I am writing a paper for my church history class that will contrast sacramental theology in the Westminster Confession of Faith and one of the Baptist confessions–probably the Baptist Faith and Message of 1925. In my research, I just came across an excellent essay by G. Todd Wilson called “Why Baptists Should Not Rebaptize Christians from Other Denominations.” As you read this, remember that, when he speaks about baptism’s “biblical intent,” he is writing in the belief that the New Testament teaches that new believers should be baptized as a symbol of joining the faith community of the church:
If we opt for that alternative [i.e., rebaptism], however, we are put in the uncomfortable position of insisting that while baptism is not essential for salvation, it is essential for membership in a Baptist church. We must also take this view in the realization that we are giving baptism a different meaning from its biblical intent, and this weakens our appeal to the authority of the Bible for our faith and practice. Furthermore, if we change the meaning of baptism, can we really insist that others are not free to do the same, even if they choose to baptize infants? (44)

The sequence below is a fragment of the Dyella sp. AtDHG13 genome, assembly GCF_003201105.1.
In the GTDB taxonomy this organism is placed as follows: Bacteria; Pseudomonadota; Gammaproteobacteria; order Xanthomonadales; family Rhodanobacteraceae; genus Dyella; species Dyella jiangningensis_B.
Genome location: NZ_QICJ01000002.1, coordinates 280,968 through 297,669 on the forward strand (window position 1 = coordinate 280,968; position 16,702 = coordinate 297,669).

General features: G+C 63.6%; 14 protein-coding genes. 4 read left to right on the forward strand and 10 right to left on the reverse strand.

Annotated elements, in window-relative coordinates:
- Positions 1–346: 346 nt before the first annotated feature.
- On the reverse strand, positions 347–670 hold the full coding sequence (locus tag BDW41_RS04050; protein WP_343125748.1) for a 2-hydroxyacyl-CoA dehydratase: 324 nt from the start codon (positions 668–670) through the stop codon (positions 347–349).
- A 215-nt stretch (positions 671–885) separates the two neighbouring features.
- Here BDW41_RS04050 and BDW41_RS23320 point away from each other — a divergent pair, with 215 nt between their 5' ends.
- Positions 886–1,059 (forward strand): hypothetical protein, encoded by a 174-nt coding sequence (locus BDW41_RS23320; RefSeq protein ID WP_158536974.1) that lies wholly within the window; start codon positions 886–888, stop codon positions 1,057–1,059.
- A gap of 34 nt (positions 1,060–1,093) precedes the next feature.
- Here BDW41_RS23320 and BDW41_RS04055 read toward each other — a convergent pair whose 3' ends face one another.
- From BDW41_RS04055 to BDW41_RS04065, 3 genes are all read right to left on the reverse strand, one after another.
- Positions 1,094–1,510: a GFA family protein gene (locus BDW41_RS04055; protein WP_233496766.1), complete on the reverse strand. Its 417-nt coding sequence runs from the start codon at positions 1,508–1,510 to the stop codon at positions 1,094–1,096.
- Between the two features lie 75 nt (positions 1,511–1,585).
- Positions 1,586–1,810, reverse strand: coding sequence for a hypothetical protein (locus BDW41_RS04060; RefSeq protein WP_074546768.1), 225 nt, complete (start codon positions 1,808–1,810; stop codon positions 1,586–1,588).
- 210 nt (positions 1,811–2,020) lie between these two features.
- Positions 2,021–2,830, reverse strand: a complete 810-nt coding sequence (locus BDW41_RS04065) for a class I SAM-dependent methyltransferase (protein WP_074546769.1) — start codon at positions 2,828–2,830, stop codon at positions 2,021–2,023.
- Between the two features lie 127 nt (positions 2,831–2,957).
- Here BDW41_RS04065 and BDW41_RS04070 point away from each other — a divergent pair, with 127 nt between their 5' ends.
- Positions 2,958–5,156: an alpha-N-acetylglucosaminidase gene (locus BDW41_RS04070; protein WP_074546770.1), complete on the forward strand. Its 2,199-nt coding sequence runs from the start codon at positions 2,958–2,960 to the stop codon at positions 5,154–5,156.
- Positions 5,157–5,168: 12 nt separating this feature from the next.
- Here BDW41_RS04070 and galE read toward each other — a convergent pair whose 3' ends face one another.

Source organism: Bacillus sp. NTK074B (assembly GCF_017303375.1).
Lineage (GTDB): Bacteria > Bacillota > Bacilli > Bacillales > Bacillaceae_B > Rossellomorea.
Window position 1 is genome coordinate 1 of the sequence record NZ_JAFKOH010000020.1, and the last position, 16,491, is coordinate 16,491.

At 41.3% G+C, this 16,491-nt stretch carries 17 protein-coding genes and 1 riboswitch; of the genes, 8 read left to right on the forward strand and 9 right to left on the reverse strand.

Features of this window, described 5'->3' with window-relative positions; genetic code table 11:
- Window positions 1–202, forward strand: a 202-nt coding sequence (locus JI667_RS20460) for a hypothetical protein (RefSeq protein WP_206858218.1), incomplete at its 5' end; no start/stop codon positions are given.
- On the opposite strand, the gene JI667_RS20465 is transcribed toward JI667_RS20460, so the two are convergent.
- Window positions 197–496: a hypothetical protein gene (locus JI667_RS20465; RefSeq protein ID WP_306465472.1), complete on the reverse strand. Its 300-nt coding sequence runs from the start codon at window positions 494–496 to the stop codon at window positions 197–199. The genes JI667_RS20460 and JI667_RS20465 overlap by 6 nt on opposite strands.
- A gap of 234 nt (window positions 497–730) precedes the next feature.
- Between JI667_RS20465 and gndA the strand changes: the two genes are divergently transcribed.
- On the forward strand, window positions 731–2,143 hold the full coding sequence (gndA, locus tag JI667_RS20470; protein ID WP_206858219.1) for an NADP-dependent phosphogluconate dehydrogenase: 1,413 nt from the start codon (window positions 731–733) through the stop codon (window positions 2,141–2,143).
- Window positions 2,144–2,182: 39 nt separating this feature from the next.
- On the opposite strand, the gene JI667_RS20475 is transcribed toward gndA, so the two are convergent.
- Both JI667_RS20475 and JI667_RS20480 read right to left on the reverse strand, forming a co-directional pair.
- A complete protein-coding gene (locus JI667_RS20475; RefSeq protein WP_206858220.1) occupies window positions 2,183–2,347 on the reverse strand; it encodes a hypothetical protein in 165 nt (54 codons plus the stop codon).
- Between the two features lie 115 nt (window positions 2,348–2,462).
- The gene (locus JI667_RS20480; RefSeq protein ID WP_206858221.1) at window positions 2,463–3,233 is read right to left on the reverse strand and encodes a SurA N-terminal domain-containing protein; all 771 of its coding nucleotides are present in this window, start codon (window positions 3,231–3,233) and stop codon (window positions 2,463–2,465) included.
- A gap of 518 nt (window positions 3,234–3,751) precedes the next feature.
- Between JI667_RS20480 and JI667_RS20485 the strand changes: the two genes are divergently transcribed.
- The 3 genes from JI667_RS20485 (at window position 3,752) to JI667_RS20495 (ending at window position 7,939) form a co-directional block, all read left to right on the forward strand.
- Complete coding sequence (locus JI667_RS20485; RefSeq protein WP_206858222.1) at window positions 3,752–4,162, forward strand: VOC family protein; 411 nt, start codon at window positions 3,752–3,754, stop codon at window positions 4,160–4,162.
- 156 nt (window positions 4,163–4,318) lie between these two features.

It does seem that Baptists cannot logically say that both of the following are true: (1) biblical baptism is only the kind of baptism that is administered as a sign of entry into the community of faith; and (2) those who were (unbiblically) baptized as infants, but have been members of the community of faith for years, must be rebaptized before becoming members of a Baptist church. Wilson makes an excellent point that the rebaptism of (2) is not the “biblical” baptism of (1), nor can it be, by definition.I wonder if this argument would have made any different in John Piper’s recently failed attempt to admit certain infant-batized Christians to membership in his Baptist church (see here and here). Here is the second quotation, which, I think, stands alone:
In this same regard it is interesting to compare our practice of baptism with our emphasis in the Lord’s Supper. In baptism we have focused upon the form and letter, but in the Lord’s Supper our concern is with the spirit and substance. We have held firm on the mode of immersion, but we have ignored the “one cup” and “one loaf” so vitally significant to the meaning of the Lord’s Supper in the biblical account, not to mention that we also substitute grape juice for wine. Our rigidity in baptism is so different from our freedom regarding the Supper, and this marked inconsistency deserves attention. The integrity of our Christian symbols is at stake. (45)
I would encourage believer-baptists and infant-baptists alike to read the entire article, if possible. Here is the bibliographic information:Wilson, G. Todd., “Why Baptists Should Not Rebaptize Christians from Other Denominations.” In Proclaiming the Baptist Vision: Baptism and the Lord’s Supper, edited by Walter B. Shurden, 41-47. Macon, GA: Smyth & Helwys, 1999.